Article

Recycling the Stoke

ReSurf repairs old surfboards for at-risk youth, then teaches them to surf

| posted on March 12, 2014
Hadassah Neurim Youth Village teens in Israel are the proud owners of recycled boards, all thanks to ReSurf.

Hadassah Neurim Youth Village teens in Israel are the proud owners of recycled boards, all thanks to ReSurf.

It started with a stack of surfboards, dusty, dinged up, and retired, salvaged from the darkest depths of Oran Bendelstein’s garage. Inspired by the crooked smiles of Billy Wilmot’s underprivileged surf campers in A Brokedown Melody, Bendelstein collected more than a dozen of his old garage boards and donated them to the cause in Jamaica.

“If I had that many boards as just one surfer,” Bendelstein thought, “Imagine how many other old boards are out there?”

It’s from that question that ReSurf, a mentoring program that brings surfing to underprivileged children and teens around the world, was born. They connect with existing youth institutions, local schools, and community centers and provide them with boards and surf instruction programs.

It begins with the boards. Bendelstein and his partners, Steve Weinrib and Michael Urra, collect donated boards and fix them up. They provide supplies and bring in ding repairs specialists who gladly donate their time to patch holes and fill cracks, making the boards safe and surfable for the kids.

Up next, the street artists. For ReSurf’s first program in 2013, they had street artists deck out each individual board, in turn creating personal works of art for each kid. Now, the artists come in to teach the kids how to paint their own designs. “The kids have this pride, a feeling of connection to this board that they would never get from a surf shop board,” said Bendelstein. “It makes these old boards become totally new.”

Once the boards get decked out in paint and dry, the four-week surf instruction program begins. They offer the participants standard surf instruction, but also teach them how to read and respect the water and repair boards. They lead field trips to different places around the communities, encouraging the kids to continue to pay it forward.

“We’ll do a couple of classes on ding repair, then maybe fix boards for the next project that’s coming. We’ll let the kids know that these boards are going to kids in other programs and have them do a collection, to help them pay it forward,” said Bendelstein. “Paying it forward, that’s what it’s all about for us.”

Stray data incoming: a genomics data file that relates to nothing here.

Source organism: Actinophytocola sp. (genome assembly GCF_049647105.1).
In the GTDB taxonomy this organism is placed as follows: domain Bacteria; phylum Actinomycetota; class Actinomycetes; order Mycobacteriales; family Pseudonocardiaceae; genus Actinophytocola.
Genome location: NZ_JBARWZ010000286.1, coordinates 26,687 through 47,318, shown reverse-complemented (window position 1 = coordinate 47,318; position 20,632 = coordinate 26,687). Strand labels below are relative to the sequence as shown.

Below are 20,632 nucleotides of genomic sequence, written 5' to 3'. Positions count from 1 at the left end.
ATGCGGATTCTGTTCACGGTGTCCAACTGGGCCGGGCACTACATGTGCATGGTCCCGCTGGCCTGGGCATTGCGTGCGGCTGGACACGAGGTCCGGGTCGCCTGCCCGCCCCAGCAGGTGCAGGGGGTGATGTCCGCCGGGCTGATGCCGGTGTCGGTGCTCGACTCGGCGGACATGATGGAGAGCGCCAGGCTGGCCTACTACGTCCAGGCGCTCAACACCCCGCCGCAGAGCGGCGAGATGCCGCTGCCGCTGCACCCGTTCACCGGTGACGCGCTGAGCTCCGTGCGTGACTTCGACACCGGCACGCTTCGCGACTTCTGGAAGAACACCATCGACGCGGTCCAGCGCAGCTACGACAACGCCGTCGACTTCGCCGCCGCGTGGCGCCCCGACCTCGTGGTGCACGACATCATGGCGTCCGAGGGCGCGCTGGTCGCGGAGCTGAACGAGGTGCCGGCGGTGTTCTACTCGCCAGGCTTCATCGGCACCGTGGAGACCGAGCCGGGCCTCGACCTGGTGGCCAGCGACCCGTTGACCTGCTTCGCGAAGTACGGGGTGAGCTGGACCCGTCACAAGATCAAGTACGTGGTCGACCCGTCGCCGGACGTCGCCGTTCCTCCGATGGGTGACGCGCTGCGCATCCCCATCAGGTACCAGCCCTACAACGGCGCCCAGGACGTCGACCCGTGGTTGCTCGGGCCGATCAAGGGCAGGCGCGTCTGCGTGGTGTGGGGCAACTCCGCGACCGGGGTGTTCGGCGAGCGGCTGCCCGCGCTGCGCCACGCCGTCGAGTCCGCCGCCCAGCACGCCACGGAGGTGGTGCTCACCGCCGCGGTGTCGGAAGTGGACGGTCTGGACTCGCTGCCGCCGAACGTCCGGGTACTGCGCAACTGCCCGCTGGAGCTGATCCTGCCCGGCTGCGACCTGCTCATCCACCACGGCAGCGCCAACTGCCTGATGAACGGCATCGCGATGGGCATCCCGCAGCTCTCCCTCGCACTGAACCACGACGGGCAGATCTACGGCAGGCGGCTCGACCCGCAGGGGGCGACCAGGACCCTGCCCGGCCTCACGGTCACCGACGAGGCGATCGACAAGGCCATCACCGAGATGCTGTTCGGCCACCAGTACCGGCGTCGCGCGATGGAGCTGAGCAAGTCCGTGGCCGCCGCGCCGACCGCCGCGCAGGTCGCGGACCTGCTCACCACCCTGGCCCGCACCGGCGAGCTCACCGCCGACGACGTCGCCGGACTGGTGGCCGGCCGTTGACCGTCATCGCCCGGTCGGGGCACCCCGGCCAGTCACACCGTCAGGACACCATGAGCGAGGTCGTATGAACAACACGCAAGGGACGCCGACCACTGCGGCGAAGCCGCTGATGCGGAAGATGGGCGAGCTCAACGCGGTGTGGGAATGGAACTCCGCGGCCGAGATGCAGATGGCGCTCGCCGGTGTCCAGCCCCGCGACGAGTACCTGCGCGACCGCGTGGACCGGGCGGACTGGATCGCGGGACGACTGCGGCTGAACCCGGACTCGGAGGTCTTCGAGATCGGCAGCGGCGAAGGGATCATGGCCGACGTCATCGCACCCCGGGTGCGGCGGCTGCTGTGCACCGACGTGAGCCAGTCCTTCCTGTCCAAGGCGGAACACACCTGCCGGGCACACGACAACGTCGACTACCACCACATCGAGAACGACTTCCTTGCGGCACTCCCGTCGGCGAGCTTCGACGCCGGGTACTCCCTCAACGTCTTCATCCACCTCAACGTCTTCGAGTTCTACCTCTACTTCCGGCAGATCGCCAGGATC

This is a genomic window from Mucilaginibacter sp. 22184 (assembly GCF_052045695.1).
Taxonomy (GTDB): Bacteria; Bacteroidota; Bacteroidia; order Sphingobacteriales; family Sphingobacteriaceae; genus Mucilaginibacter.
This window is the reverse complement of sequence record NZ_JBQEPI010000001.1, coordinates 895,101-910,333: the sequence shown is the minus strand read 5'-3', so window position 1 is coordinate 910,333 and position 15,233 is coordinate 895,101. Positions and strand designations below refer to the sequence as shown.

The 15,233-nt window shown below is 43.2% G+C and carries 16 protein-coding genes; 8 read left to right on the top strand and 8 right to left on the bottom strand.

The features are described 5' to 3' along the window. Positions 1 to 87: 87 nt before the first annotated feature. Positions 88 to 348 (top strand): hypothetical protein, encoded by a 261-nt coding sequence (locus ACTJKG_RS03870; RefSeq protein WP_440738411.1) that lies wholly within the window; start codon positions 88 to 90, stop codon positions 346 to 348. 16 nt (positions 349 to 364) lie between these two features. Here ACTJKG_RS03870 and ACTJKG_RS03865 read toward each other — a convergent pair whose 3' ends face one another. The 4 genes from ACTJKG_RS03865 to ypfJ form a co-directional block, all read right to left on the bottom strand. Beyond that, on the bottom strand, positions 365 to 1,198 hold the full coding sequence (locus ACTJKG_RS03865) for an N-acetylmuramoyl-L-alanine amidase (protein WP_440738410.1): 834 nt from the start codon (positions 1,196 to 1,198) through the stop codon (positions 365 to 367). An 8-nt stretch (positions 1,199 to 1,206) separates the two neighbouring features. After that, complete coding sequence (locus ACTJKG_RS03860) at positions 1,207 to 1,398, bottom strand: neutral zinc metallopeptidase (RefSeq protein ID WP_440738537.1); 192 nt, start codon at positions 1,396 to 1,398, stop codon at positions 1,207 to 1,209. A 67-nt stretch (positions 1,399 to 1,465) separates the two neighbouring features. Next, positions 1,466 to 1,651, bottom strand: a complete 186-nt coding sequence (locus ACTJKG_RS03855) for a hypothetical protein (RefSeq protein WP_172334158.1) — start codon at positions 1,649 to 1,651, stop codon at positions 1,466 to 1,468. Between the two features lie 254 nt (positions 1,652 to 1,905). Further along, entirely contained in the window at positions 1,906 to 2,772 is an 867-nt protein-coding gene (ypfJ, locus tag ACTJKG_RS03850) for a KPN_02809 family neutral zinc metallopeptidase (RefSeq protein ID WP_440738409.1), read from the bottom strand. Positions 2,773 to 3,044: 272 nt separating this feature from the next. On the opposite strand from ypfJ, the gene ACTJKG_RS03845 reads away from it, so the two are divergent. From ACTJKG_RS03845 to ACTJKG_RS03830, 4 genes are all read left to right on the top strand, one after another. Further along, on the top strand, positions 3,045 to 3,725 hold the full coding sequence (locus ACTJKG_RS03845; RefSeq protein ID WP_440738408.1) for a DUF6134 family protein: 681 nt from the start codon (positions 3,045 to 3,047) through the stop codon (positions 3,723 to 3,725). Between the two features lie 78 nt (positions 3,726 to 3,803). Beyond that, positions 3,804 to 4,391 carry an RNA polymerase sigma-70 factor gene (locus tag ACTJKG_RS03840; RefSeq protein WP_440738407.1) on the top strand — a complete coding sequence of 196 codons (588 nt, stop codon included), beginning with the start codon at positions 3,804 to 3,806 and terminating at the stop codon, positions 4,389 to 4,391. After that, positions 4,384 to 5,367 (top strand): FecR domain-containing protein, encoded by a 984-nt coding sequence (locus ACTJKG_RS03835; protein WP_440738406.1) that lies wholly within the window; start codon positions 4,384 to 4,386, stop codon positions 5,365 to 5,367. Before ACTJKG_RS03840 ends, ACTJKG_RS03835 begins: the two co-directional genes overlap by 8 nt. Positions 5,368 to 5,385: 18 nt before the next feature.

They hope that the surf programs continue after ReSurf’s initial involvement ends. “We give them the tools,” said Bendelstein. “We sit with them and work with them, and then watch as they take it over.”

ReSurf’s first program was in April 2013 at the Hadassah Neurim Youth Village, right on the water in Israel. They’ve since set up programs in New York with Long Beach High School and the Rockaways, and have a program in the works for this December with the Jamaican Surfing Association and Billy Wilmot, the very guy from A Brokedown Melody who inspired the stoke. But still, the goal is greater. “We want to get a truck and travel around the East Coast, stopping at underprivileged spots in different areas and setting up programs in each of these communities,” said Bendelstein. “Within our means, we want to do the most that we can.”

New York street artists spray, paint, and sketch masterpieces for the kids in ReSurf’s first camp in Israel.

New York street artists spray, paint, and sketch masterpieces for the kids in ReSurf’s first camp in Israel.

Halfway around the world, at-risk teens from the Hadassah Neurim Youth Village in Israel circle up after a surf lesson.

Halfway around the world, at-risk teens from the Hadassah Neurim Youth Village in Israel circle up after a surf lesson.

Old boards find new life thanks to ReSurf’s founders, Oran Bendelstein, Steve Weinrib, and Michael Urra.

Old boards find new life thanks to ReSurf’s founders, Oran Bendelstein, Steve Weinrib, and Michael Urra.

ReSurf is entirely volunteer and donation supported.
If you’d like to help or donate an old board, head over to Resurfproject.com.

  • Aloha spirit

    This might be one of the most amazing things I’ve read in years! I’ve seen people offer their time teaching kids to surf. I’ve seen a few shops donate a board here and there but what these three selfless men are bringing to a sport that started on this very premise is unprecedented! I thank everyone involved but most of all I thank the founders! It’s people like you that bring back the aloha spirit to the religion of and for the GODS!

    • jock

      I think full credit can go to these guys, cause there’s no such thing as aloha spirit & gods, just a load of imaginary hocus pocus, innit mate.

      • Ian Salisbury

        I don’t believe in any gods mate but literally nothing comes out of being disrespectful. And this is what embodies the aloha spirit- saying that doesn’t takeaway from these guys at all.

  • whamo

    Good karma, guys. I’d like to donate a few boards. Is there some place in So Cal where I can drop them off?

  • God

    Im tired of being left in limbo here, who is the huckster thatis running state geopolitcs in surf media? The relationship from literary to visual form needs to translate in an addendum
    onscreen, like that.